Miniature paintings in watercolor on ivory of a single eye were introduced in France and quickly became a fad in Great Britain in the late eighteenth century, later transferring, in a modest way, to the United States by century’s end. They came to be known as “lover’s eyes”—intensely private objects, usually of the giver’s eye presented to a loved one. The disembodied eye allowed the viewer to gaze upon the object of his or her affection, known only to them, and then, actively, the gaze was returned.
The recently published Lover’s Eyes: Eye Miniatures from the Skier Collection provides a revised and expanded version of the 2012 exhibition catalogue The Look of Love: Eye Miniatures from the Skier Collection, a show held at the Birmingham Museum of Art in Alabama. Nan and David Skier—he happens to be an eye surgeon—came upon an eye miniature at a Boston antiques show many years ago and became enamored, putting together one of the most important collections of these mesmerizing objects that have received little scholarly attention until recently. (The most comprehensive exploration of the subject is Hanneke Grootenboer’s Treasuring the Gaze: Intimate Vision in Late-Eighteenth-Century Eye Miniatures, published by the University of Chicago Press in 2012.)
Elle Shushan, who has devoted her career as a scholar and antiques dealer to the broad-based study of watercolor miniature portraits, serves as the volume’s editor, which includes six essays by her, Graham Boettcher, and Stephen Lloyd. Lover’s eye miniatures are an elusive and captivating subcategory of the miniature portrait, and exhibit distinctive characteristics and visual interactions that differ from more standard portrait miniatures. The book includes a catalogue of more than 130 examples from the Skier Collection.
Chapter one, “The Artist’s Eye,” provides an overview of the first appearance, in the late eighteenth century, of lover’s eye miniatures, which were exchanged among lovers, friends, and family members. Chapter two explores the emergence of the fad when the flamboyant Prince of Wales was refused permission by his father, George III, and by British law, to wed his mistress, the widowed (and Catholic) Mrs. Maria Fitzherbert. The prince commissioned Richard Cosway, the popular court miniature portraitist, to paint his eye in miniature, and later one of Mrs. Fitzherbert, thus launching the craze.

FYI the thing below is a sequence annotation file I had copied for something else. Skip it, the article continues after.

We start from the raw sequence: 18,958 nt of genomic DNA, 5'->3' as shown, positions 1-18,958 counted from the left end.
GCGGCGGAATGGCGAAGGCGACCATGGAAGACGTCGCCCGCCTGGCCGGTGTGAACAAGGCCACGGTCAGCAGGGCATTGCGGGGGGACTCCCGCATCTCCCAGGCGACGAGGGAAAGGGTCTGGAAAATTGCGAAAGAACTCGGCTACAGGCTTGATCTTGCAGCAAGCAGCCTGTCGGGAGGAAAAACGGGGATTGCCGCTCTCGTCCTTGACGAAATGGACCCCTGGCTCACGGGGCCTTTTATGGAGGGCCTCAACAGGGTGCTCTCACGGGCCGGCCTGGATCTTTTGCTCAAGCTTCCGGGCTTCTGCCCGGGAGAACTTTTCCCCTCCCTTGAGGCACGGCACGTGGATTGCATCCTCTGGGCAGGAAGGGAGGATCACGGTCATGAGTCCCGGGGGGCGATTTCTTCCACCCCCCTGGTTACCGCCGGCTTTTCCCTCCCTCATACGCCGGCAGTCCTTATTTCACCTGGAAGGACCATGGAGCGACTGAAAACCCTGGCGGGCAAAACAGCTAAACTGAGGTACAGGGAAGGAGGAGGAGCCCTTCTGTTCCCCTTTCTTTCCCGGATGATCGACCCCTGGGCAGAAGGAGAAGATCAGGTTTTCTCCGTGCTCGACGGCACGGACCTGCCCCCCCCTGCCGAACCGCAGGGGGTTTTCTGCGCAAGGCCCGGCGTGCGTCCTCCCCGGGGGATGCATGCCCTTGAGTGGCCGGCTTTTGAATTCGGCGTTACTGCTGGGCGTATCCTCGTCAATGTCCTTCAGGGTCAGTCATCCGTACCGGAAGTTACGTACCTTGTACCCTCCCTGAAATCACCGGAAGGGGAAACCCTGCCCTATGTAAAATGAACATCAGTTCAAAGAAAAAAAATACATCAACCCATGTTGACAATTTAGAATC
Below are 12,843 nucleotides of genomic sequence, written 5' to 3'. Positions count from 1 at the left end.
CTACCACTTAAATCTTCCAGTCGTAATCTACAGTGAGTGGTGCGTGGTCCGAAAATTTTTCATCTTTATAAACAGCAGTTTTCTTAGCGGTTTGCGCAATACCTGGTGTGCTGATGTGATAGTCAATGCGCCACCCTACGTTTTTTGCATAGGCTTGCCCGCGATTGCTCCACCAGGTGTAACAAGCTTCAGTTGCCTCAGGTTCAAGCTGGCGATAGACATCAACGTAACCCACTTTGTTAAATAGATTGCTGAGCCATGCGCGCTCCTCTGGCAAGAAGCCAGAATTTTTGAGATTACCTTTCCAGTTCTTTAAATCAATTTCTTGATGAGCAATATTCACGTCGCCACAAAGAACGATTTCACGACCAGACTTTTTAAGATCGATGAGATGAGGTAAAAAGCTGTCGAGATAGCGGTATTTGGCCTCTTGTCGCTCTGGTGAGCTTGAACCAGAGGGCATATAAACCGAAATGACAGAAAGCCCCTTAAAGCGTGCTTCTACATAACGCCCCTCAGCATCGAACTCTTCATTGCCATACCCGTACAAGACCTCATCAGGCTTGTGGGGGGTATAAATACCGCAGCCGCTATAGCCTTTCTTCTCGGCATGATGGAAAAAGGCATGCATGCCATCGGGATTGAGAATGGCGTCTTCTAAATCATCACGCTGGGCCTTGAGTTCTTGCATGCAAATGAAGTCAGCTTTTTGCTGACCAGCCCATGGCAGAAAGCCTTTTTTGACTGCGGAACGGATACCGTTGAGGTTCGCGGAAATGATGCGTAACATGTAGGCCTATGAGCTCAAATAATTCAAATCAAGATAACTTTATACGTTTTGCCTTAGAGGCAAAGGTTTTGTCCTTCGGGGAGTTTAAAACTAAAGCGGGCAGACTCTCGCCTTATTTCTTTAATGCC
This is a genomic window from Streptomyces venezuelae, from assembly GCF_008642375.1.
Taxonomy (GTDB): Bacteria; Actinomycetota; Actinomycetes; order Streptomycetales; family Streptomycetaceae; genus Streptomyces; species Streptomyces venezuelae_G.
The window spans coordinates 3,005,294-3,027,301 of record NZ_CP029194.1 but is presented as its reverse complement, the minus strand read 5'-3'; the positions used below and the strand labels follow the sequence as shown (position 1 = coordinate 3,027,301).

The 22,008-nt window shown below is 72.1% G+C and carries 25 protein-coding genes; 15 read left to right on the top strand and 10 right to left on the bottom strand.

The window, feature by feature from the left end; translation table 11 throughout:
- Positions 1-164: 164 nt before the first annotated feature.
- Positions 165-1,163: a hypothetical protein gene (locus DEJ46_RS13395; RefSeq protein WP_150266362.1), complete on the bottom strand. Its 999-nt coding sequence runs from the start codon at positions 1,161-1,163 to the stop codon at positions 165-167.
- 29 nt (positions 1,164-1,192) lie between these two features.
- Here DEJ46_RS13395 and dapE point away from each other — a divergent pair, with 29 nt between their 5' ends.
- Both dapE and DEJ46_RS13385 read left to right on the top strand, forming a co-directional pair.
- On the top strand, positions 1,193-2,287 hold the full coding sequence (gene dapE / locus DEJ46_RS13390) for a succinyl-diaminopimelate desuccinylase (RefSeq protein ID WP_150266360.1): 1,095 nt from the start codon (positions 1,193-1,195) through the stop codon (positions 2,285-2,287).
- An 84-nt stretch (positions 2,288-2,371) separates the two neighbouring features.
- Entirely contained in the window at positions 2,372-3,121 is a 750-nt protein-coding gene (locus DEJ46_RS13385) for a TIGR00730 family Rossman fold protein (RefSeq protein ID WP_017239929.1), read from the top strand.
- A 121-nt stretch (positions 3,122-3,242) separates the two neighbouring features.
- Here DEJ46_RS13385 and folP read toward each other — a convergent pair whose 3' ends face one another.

The extraordinary settings for eye miniatures were intended to allow them to be worn as jewelry, often close to the heart. They were set into metal cases, rings or bracelets, and boxes, and included hairwork, for mourning jewelry, all chronicled in chapter three, “Symbol and Sentiment: Lover’s Eyes and the Language of Gemstones.” Chapter four “Floriography” presents a series of eye miniatures that use flowers to surround eye portraits, providing an added significance and symbolism. An important discussion of later revivals of eye miniatures, including their resurgence in the mid-nineteenth century during the reign of Queen Victoria, as well as outright fakes, is explored in chapter five, “Fake or Fashion.” And finally, chapter six, “Love Never Dies,” reveals the phenomenon’s survival into the late nineteenth and twentieth centuries.